headquarters in the city.

When confronted with the Sangh antecedents of Sewa Bharati, Prakash quickly retracted from his earlier position to say, "I am aware of the RSS-VHP affiliations of some organisations we fund." He then went on dismiss such links as a non-issue.

But Sewa Bharati isn't the only RSS-linked recipient of the IDRF's munificence.For instance, the IDRF lists a sister organisation called the Ekal Vidyalaya. Incidentally, the Ekal Vidyalaya was started by the VHP under the aegis of the Bharat Kalyan Pratishthan (BKP), and has now been taken over by the Sri Vivekananda Rural Development Society (SVRDS). The IDRF funds both the BKP and the SVRDS.

The BKP's history is in itself quite interesting. Since the VHP did not have the necessary clearance to accept funds from overseas, it set up the BKP for this purpose, receiving $81,750 from the IDRF since 1998. In a message dated February 14, 1999, now posted on the Internet, US-based S.P. Attri says he had written a letter to VHP leader Ashok Singhal enquiring about the method of sending donations from the US to the VHP. Attri reveals that in response he received a letter on March 23, 1998, from Sitaram Agarwal, all-India secretary, VHP, acknowledging that his organisation "needs money and lots of it to carry out shuddhi and seva and dharam prasar for the tribals, Harijans and the Dalits".


Agarwal's problem was that under existing rules, the VHP couldn't accept foreign donations without the government's permission. The VHP, however, had shrewdly found a way out,a fact Agarwal confessed in his March 23 letter. As Attri writes, "To get around the problem of GoI rules hurdle, VHP has floated a trust under the name of 'Bharat Kalyan Pratishthan' and VHP can now accept foreign money in the name of this trust, provided the donor accompanies his donation with a letter stipulating that 'this money is to be used for the Welfare of the Tribals and the Dalits'."

The address Agarwal recommended for NRI Hindus to send money to is revealing: Secretary, Bharat Kalyan Pratishthan, Sankat Mochan Ashram, Sector-VI, Rama Krishna Puram, New Delhi-110 022, India. This is precisely the address from where the VHP operates in Delhi. This isn't all. The IDRF lists the Bharat Vikas Parishad and Sanskrit Bharati as sister organisations; both are listed on the RSS website that describes the many outfits it has spawned. In addition, some of IDRF's recipient organisations are headed by RSS activists. For instance, the Jeevan Dhara Rakt Foundation, to which the IDRF has sent approximately $45,000 since 1998, is run by Shyam Behari Lal, a businessman and a social worker. The foundation website lists Lal as a "Sampark Pramukh, Rashtriya Swayamsewak Sangh, Meerut Vibhag." Again, Dr Vishwamitra of the Kalyan Ashram, Shillong, belongs to the RSS while the Guwahati-based Shishu Shiksha Samiti is situated in Keshav Dham, which is the local RSS headquarters.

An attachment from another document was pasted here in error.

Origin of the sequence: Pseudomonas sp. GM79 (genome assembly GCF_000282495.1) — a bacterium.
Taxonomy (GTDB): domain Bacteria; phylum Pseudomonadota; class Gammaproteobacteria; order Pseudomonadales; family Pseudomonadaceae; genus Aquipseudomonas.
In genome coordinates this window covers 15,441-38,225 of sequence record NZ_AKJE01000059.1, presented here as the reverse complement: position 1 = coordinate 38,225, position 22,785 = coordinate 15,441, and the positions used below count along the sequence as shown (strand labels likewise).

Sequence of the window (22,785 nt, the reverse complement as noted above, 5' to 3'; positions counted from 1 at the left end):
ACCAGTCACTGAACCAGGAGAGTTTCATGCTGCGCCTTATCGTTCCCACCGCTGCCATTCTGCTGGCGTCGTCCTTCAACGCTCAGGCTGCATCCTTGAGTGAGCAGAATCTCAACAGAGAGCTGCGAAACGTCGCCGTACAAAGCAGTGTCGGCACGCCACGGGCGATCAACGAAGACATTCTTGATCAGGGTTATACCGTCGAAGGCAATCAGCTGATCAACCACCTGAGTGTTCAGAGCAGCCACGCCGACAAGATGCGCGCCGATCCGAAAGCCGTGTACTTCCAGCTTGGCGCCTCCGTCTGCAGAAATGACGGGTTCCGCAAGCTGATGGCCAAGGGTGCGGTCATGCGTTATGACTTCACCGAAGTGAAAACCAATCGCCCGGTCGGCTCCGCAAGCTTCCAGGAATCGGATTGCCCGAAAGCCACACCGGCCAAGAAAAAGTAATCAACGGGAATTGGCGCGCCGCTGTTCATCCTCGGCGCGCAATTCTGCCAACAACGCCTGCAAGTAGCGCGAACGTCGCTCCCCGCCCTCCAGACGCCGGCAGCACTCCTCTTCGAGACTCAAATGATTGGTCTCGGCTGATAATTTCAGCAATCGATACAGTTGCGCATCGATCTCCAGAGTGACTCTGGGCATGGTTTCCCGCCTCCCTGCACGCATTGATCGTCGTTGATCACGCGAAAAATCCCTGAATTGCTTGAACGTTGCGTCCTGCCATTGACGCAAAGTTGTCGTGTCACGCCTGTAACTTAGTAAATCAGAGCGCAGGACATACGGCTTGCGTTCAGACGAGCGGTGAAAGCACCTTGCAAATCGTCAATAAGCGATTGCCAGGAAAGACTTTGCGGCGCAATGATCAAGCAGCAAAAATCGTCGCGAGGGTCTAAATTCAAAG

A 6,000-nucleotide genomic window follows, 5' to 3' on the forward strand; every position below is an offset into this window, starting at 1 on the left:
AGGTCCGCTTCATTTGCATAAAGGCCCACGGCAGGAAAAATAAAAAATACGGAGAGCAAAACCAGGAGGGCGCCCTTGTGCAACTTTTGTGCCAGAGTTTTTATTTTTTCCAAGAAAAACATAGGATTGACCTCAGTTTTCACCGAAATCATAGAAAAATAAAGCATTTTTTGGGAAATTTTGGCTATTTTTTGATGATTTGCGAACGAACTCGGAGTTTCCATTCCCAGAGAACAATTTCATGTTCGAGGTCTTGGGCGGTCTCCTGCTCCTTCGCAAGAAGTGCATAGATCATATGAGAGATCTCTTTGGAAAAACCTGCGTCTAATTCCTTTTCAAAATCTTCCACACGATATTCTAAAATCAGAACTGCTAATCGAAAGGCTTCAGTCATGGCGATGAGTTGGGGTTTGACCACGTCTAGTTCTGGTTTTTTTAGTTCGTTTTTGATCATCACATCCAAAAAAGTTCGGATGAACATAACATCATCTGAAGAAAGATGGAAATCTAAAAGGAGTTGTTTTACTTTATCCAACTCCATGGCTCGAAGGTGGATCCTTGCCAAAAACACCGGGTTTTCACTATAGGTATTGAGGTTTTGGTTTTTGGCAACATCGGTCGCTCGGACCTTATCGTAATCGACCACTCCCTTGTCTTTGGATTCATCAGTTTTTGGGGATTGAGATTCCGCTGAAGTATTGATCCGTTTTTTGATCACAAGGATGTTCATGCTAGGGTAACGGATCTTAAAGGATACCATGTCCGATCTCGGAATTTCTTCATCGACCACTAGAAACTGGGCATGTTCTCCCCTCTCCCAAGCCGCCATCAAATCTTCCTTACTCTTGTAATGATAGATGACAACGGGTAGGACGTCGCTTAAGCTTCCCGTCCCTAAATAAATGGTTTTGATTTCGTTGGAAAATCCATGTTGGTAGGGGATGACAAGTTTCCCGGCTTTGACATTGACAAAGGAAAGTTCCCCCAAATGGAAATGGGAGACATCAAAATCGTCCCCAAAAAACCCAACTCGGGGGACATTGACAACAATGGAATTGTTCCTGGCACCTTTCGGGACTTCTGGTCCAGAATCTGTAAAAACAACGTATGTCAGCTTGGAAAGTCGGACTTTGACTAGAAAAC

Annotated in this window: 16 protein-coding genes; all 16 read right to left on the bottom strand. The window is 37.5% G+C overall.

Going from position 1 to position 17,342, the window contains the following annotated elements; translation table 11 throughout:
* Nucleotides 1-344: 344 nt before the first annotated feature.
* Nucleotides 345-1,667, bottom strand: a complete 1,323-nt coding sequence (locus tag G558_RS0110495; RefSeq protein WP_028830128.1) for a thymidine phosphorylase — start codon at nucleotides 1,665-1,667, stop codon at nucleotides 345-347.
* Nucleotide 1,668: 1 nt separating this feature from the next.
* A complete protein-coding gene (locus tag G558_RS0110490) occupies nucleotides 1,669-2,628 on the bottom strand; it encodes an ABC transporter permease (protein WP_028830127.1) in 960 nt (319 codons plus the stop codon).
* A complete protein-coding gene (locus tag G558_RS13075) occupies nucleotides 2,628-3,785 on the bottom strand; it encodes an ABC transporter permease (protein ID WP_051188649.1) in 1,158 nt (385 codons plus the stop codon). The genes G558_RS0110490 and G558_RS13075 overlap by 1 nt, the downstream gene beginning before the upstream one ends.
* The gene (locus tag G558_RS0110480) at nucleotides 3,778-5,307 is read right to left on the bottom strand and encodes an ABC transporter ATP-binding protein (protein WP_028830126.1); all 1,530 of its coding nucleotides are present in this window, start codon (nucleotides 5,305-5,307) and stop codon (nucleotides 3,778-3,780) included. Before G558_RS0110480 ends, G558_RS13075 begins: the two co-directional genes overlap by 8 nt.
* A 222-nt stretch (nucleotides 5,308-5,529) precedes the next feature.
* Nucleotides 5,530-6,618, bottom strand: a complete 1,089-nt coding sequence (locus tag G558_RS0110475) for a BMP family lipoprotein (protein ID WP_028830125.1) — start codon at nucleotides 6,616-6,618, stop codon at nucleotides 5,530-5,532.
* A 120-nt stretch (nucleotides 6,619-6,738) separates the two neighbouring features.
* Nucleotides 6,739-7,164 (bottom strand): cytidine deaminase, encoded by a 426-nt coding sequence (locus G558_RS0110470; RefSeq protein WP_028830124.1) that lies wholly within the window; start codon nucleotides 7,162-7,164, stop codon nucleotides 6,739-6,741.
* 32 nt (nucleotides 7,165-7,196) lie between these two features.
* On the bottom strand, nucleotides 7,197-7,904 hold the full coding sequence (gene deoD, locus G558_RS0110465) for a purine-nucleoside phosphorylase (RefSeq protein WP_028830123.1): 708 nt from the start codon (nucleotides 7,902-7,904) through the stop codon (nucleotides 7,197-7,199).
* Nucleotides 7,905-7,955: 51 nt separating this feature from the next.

The IDRF also funds Vanvasi Kalyan Ashrams (VKAS) and kendras to reconvert tribals to Hinduism. The IDRF's ' affiliate/sister' organisation in Sidumbar, Gujarat, the Hostel-Dispensary-Cultural Centre for Children and Nurseries, in its own literature, Amrut-Kumbha (Reservoir of Nectar), authored by one Dr Shantaram Hari Ketkar, says in a section on the Kalyan Ashram in Gujarat: "The Muslims are also trying to create chaos in these communities, either by enticing these tribals or by raping the tribal girls by force. The Kalyan Ashram at Sidumbar is trying to put a stop to these activities of Muslims as well as Christians.... The workers of Kalyan Ashrams are required to give a tough fight to the Christian missionaries because they keep on harassing the local residents." In its October 1999 report, Human Rights Watch linked the attack on Christians in tribal areas in India to the increased activity of the Kalyan Ashrams.